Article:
A flexible sigmoidoscopy is an exam of the rectum and lower colon (large intestine). The exam is done with a thin tube called a scope. The scope has a tiny camera on the end. It allows the doctor to see inside the rectum and colon.
Current medicines, herbs, and supplements that you take and whether you need to stop taking them before the procedure
Fasting before the procedure, such as avoiding food or drink after midnight the night before
Whether you need a ride to and from the procedure
Cleaning out the colon
The doctor may give a sedative. You will feel relaxed.
Description of the Procedure
The doctor will do a rectal exam. The scope will then be slowly inserted into the rectum. The doctor will pass the scope through the rectum and into the colon. It will inject air into the colon to open the area. The camera on the scope will send images to a monitor in the room. The doctor will be able to see the walls of the colon as the scope moves through.
Other tools can be passed through the scope. The tools may remove a sample of tissue or polyps. The tissue can then be sent for testing. The scope will be removed once the doctor is done.
How Long Will It Take?
About 20 to 30 minutes.
Will It Hurt?
There may be some discomfort when the scope is inserted. Some cramping or lower belly pain can happen during the procedure. Medicine will help to ease discomfort. Some will sleep through the procedure.
Gas pains and cramping are common after. These pains should go away with the passing of gas.
Most can go home after 1 to 2 hours. It will take the rest of the day to recover.
There may be a small amount of bleeding during the first few days after the procedure.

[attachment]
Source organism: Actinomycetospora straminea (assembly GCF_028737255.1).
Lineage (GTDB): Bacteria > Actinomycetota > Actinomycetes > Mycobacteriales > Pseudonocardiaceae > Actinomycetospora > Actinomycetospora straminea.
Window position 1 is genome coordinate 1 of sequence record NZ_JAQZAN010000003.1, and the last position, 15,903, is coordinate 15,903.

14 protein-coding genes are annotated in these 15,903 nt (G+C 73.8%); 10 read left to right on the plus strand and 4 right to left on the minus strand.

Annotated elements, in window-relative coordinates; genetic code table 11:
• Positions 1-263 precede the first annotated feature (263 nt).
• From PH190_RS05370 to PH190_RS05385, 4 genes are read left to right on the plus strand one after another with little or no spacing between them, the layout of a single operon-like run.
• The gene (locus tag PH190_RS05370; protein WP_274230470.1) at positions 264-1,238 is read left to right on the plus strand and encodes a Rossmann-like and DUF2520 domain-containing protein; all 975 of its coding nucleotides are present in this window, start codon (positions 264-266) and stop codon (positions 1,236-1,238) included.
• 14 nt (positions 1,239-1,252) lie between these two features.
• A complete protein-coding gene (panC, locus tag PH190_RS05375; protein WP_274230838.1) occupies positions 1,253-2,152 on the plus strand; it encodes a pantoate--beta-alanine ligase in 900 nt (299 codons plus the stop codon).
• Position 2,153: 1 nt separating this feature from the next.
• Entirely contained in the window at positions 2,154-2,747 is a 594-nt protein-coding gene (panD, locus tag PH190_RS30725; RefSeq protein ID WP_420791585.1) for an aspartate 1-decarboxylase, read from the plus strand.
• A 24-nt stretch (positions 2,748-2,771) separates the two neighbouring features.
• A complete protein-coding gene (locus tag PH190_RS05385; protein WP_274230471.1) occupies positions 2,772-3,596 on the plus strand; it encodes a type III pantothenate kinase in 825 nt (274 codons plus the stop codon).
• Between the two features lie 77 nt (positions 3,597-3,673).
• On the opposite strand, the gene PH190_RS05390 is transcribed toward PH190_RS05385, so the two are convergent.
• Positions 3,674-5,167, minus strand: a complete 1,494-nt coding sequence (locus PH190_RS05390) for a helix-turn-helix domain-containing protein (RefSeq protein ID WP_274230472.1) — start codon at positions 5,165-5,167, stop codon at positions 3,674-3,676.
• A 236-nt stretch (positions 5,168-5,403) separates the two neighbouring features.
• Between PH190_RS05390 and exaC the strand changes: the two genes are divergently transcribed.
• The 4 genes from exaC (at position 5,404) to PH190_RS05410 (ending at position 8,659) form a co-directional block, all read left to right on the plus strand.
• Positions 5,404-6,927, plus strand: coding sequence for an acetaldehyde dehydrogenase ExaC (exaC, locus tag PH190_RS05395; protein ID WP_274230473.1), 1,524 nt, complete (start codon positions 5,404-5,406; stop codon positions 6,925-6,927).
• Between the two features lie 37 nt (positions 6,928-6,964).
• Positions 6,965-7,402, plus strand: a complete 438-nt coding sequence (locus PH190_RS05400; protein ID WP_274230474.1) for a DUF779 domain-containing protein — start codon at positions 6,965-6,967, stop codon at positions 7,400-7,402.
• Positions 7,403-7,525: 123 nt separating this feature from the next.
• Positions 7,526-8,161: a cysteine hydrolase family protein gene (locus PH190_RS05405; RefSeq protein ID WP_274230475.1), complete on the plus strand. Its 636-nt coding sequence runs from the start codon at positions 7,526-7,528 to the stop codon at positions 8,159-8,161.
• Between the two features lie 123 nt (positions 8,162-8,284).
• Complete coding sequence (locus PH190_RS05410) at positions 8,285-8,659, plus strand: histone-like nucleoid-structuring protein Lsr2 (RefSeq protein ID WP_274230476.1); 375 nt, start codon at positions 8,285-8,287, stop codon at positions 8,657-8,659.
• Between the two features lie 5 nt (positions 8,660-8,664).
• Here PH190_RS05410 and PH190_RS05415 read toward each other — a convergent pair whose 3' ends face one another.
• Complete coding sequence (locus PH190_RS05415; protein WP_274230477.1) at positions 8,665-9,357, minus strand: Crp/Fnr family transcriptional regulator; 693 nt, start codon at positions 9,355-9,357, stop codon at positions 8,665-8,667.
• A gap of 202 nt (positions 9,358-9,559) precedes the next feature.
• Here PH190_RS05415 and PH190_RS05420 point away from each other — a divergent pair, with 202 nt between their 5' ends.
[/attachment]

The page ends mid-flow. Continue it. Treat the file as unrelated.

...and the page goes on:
It may take 1 to 2 weeks to get results back from tissue sample. Other tests may be needed.
Call Your Doctor
Call your doctor if you are not getting better or you have:
Increased bleeding from the rectum
Black, tarry stools
Severe belly pain
Hard, swollen belly
Signs of infection, such as fever or chills
Nausea and vomiting
Problems passing gas or stool
Chest pain or trouble breathing
If you think you have an emergency, call for medical help right away.
Flexible sigmoidoscopy for colorectal cancer screening. EBSCO DynaMed website. Available at: https://www.dynamed.com/prevention/flexible-sigmoidoscopy-for-colorectal-cancer-screening. Accessed February 15, 2021.
Flexible sigmoidoscopy. National Institute of Diabetes and Digestive and Kidney Diseases website. Available at: https://www.niddk.nih.gov/health-information/diagnostic-tests/flexible-sigmoidoscopy. Accessed February 15, 2021.
Ko CW, Doria-Rose VP, et al. Screening flexible sigmoidoscopy versus colonoscopy for reduction of colorectal cancer mortality. Int J Colorectal Dis. 2019;34(7):1273-1281.
Understanding flexible sigmoidoscopy. American Society for Gastrointestinal Endoscopy website. Available at: https://www.asge.org/list-pages/patient-informations/understanding-flexible-sigmoidoscopy. Accessed February 15, 2021.
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